A man and a woman converse on a street.
Photo: courtesy of IFC Films.

Mungiu juggles these parallel themes of toxic masculinity and xenophobia, seeing how the one feeds into the other and how both are rooted in insecurity and beleaguered identity. Would the Romanian locals be so vehemently opposed to the migrants if they didn’t have to cross westward borders to find gainful work themselves? The town is built on an uneasy detente between its Romanian and Hungarian residents, and identity is a vexed issue on both sides.

It so happens that concurrent with R.M.N.‘s release in the UK, there were run trailers for Ken Loach’s latest, The Old Oak Tree, which also dramatizes the friction that ensues when a small group of migrants (in that film’s case, refugees) arrives in a small rural village and upsets the racist ire of delicate xenophobic locals. Both films are told from the perspective of locals sympathetic to the newcomers and caught up defending them against their neighbors hatred. The similarity of the two film’s premises is hard to miss, and it must be said that the scene here where a town hall meeting is held to debate the issue is extremely Ken Loach in content. Still, though ignorance has no borders, Romania and England are very different places, and Loach and Mungiu have different aesthetic and storytelling sensibilities and the cultural specificity of the two works is marked, even as they wrestle with the same central issue.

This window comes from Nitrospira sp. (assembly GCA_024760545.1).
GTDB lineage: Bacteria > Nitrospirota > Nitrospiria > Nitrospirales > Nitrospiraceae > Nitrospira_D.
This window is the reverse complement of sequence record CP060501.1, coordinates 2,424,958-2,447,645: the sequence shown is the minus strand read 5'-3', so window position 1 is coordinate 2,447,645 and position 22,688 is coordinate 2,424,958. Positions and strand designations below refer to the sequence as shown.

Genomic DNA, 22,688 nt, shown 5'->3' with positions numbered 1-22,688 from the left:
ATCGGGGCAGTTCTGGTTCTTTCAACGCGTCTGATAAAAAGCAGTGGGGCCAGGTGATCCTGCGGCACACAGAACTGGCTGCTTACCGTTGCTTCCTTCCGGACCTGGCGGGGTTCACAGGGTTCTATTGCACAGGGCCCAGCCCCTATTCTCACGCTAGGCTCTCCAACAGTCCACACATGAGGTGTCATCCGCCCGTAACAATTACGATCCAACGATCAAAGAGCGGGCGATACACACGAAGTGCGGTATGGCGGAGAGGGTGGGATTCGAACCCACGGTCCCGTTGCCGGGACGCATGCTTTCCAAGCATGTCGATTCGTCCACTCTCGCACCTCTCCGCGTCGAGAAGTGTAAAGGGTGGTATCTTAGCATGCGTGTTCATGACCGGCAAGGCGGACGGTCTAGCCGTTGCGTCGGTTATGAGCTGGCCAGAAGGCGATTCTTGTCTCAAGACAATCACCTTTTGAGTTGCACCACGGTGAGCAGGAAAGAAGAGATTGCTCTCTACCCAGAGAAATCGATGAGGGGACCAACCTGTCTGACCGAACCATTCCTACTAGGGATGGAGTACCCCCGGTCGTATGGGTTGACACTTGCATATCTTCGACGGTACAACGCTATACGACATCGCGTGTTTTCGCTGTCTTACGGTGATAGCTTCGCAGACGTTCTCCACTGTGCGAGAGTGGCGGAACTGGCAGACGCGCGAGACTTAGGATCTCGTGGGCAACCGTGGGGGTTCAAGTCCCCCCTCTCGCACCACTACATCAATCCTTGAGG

Mungiu invests his drama with a strong sense of history, both local and personal. In his efforts to make a man of his son, Matthias takes him to make a campfire above the defunct quarry that used to keep the village’s menfolk employed locally, no longer, and to the boggy valley, which the quarry left flooded with bitter, undrinkable water. The outrage of the villagers may be frustratingly misguided, but there’s no question their community has suffered heavy blows at the hands of globalization, something they embrace, only when it suits them. R.M.N. forges a picture of local identity and a lost way of life, of farming, local tradition and community, much of it rooted in distrust of outsiders and of fresh insight.